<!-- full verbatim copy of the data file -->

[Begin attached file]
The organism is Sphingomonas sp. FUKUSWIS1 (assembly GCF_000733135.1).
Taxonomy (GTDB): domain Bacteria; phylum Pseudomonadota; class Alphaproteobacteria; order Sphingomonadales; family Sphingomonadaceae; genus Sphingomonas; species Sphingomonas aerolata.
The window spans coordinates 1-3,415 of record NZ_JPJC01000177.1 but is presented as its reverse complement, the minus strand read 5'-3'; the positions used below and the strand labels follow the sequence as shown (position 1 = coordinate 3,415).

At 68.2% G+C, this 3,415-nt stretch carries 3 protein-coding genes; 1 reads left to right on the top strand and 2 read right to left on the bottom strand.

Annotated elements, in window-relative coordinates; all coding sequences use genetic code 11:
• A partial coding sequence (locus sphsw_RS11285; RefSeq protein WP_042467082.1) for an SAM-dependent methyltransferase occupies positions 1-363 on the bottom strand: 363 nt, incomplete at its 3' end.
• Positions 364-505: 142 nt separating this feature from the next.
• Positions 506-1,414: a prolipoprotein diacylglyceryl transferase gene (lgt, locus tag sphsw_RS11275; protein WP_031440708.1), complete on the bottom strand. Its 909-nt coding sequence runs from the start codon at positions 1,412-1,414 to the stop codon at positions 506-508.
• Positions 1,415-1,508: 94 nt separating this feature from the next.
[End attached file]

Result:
The organism is Sphingomonas sp. FUKUSWIS1 (assembly GCF_000733135.1).
Taxonomy (GTDB): domain Bacteria; phylum Pseudomonadota; class Alphaproteobacteria; order Sphingomonadales; family Sphingomonadaceae; genus Sphingomonas; species Sphingomonas aerolata.
The window spans coordinates 1-3,415 of record NZ_JPJC01000177.1 but is presented as its reverse complement, the minus strand read 5'-3'; the positions used below and the strand labels follow the sequence as shown (position 1 = coordinate 3,415).

At 68.2% G+C, this 3,415-nt stretch carries 3 protein-coding genes; 1 reads left to right on the top strand and 2 read right to left on the bottom strand.

Annotated elements, in window-relative coordinates; all coding sequences use genetic code 11:
• A partial coding sequence (locus sphsw_RS11285; RefSeq protein WP_042467082.1) for an SAM-dependent methyltransferase occupies positions 1-363 on the bottom strand: 363 nt, incomplete at its 3' end.
• Positions 364-505: 142 nt separating this feature from the next.
• Positions 506-1,414: a prolipoprotein diacylglyceryl transferase gene (lgt, locus tag sphsw_RS11275; protein WP_031440708.1), complete on the bottom strand. Its 909-nt coding sequence runs from the start codon at positions 1,412-1,414 to the stop codon at positions 506-508.
• Positions 1,415-1,508: 94 nt separating this feature from the next.